This image was drawn to my attention on Instagram. Quite apart from the dubious nature of the “Tudor” descent of those monarchs, as attested to by several historians, the timeline is being stretched somewhat, from Gutenberg’s invention of the printing press to the Gunpowder Plot and even the Great Fire of London. Those of you… Continue reading A strange perspective
This four-part series is narrated by Jason Watkins and heavily features Tracy Borman, Joint Chief Curator of Historic Royal Palaces. The first part dealt with the Peasants’ Revolt, which resulted in Simon of Sudbury‘s beheading and Borman travelled to St. Gregory’s in his home town to view the preserved head. She spoke about the animals… Continue reading Channel 5’s “Inside the Tower of London”
If you go to here you will find examples of those intriguing possibilities, conspiracy theories. Well, some of them are too outlandish, but others…well, maybe…? Anyway, take a look and decide for yourself whether, for example, the Gunpowder Plot was really a put-up job by the Earl of Salisbury. Or whether Elizabeth the First might—just… Continue reading Conspiracy theories, Elizabeth I and Shakespeare….?
Today in 1606, the last of the “Gunpowder Plotters”, including Guido Fawkes, were executed at Tyburn. Some had been put to death the previous day whilst others, including Robert Catesby, were shot at Holbeche House , resisting arrest, soon after the plot was discovered. All of the executions were carried out by drawing, hanging and… Continue reading A request for authenticity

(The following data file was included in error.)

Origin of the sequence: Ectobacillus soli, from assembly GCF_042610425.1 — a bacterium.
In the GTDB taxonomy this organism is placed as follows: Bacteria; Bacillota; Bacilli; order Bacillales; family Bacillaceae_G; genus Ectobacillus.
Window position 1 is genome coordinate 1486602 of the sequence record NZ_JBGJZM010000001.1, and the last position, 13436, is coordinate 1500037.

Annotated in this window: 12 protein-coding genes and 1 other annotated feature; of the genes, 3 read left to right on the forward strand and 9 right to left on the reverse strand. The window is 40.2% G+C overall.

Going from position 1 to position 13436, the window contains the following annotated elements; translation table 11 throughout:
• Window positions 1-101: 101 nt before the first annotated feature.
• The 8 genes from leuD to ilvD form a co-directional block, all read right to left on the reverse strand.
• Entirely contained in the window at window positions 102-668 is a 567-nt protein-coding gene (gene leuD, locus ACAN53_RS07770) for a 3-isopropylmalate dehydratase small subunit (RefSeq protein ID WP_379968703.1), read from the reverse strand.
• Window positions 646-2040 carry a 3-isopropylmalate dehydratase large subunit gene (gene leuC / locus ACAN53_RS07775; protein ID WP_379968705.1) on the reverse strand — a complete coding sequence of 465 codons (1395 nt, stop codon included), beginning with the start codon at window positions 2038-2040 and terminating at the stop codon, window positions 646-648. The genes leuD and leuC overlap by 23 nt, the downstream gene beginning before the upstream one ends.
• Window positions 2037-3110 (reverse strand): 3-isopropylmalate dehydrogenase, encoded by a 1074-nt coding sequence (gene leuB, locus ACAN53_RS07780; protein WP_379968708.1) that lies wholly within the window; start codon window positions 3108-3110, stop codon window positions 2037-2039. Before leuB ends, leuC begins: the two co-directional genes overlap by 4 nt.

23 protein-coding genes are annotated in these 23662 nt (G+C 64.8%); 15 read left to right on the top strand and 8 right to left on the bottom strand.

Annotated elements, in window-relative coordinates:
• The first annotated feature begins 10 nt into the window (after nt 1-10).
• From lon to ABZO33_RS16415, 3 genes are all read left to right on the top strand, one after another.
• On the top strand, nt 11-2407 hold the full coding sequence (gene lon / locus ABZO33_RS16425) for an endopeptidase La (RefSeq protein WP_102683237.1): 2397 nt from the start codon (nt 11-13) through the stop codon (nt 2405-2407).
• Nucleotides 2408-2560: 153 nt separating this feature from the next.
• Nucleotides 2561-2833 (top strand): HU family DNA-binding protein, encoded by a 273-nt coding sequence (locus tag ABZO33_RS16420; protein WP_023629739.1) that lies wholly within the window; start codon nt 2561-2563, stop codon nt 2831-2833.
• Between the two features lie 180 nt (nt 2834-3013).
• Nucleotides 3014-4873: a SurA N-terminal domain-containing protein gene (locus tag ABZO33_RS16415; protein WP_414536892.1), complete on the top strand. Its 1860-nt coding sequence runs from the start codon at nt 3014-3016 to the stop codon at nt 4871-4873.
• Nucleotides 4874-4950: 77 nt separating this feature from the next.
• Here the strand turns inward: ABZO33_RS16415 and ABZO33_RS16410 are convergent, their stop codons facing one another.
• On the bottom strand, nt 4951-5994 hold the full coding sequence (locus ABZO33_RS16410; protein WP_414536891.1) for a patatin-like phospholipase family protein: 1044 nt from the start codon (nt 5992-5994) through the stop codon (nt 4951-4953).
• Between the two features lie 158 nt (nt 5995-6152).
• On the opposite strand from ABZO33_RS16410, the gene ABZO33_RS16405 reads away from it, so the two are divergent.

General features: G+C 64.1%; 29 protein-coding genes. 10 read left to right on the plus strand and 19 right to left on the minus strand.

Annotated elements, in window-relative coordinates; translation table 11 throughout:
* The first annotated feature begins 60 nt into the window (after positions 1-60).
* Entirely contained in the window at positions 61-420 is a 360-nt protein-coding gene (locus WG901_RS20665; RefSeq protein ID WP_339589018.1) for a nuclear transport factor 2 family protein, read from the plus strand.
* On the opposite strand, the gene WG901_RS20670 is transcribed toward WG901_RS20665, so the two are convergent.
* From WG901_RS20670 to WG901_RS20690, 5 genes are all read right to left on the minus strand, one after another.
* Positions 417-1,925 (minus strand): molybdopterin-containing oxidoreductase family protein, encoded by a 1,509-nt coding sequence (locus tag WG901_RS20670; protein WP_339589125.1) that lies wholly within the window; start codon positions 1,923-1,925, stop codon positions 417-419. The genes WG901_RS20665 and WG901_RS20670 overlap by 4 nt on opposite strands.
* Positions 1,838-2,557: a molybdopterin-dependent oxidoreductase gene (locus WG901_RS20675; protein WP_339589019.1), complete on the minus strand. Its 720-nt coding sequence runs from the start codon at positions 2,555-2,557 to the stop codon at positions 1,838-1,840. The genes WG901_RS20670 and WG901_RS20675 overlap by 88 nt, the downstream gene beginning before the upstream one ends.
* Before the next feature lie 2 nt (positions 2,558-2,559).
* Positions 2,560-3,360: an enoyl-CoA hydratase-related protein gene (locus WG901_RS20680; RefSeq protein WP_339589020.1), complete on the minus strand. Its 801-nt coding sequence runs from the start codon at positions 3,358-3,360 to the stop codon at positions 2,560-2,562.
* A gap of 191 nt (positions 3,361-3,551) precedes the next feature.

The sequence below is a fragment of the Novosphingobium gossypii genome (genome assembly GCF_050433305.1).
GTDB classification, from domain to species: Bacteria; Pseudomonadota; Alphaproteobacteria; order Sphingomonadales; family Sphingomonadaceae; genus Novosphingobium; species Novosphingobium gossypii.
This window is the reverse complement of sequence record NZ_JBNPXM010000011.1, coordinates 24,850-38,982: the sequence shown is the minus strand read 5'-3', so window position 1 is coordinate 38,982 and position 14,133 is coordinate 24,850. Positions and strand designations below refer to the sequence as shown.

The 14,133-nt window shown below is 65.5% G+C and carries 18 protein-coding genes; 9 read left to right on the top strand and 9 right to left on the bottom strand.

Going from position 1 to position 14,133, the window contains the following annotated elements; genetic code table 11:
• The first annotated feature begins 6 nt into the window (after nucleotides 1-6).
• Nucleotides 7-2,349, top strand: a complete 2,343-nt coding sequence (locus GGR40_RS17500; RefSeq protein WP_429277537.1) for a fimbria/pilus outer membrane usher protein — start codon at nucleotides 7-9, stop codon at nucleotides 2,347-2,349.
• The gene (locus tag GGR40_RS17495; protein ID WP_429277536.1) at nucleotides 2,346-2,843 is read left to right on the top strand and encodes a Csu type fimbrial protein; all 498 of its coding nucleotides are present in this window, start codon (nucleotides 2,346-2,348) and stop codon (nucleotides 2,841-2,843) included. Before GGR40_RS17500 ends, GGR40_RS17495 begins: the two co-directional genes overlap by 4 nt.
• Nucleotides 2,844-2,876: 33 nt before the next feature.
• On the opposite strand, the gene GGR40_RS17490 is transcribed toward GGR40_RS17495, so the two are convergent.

As you can see, Kit Harrington will soon portray Robert Catesby in a BBC drama about the Gunpowder Plot. Catesby, shot while resisting arrest, was one of the lucky ones. Then again, our folk memory of the seventeenth century is not entirely accurate. Here it is.
I have only just found the series Bloody Tales of the Tower, previously on National Geographic and now on Channel 5 (http://www.channel5.com/show/bloody-tales-of-the-tower and http://www.natgeotv.com/za/bloody-tales-of-the-tower), and have to say that I enjoyed it very much. The presenters, Suzannah Lipscomb and Joe Crowley, are at ease in their roles and with each other, and do not adopt… Continue reading Bloody tales of the Tower….
William Catesby, a Northamptonshire lawyer, was one of only three people executed in the aftermath of Bosworth, the others being a West Country father and son. From this and other circumstantial evidence, we are inexorably drawn to the conclusion that this happened because he was the only surviving layman who knew the details of Edward… Continue reading The Hundred Years’ Grudge?
We have had a few views recently, asking “why was arthur pole executed?”. Well, we don’t think he was. There were several Arthur Poles: 1) The first (Sir Arthur, 1502-35) was probably the youngest son of the Countess of Salisbury but there are no suggestions that he died from other than natural causes. 2) The… Continue reading To answer a visitors’ question:
Robert Cecil—Was He Shakespeare’s Real Richard? It is quite astounding that many traditionalists still trot out the old ‘Shakespeare was right’ trope when referring to Richard III, even though more statements in his famous depiction have been proved to be wrong than ‘right’ in regards to this maligned king. Shakespeare was, of course, a dramatist,… Continue reading Robert Cecil–Was he Shakespeare’s Real Richard III?
The first of these was Welsh, a potential descendant of the princes of Powys who died in c. 1479 (1). He married Edith St. John, half-sister of the younger Margaret Beaufort and they had one son (Richard) and possibly a daughter (Eleanor), although the latter could have been his daughter by Bona Danvers. Richard was… Continue reading The four Geoffrey Poles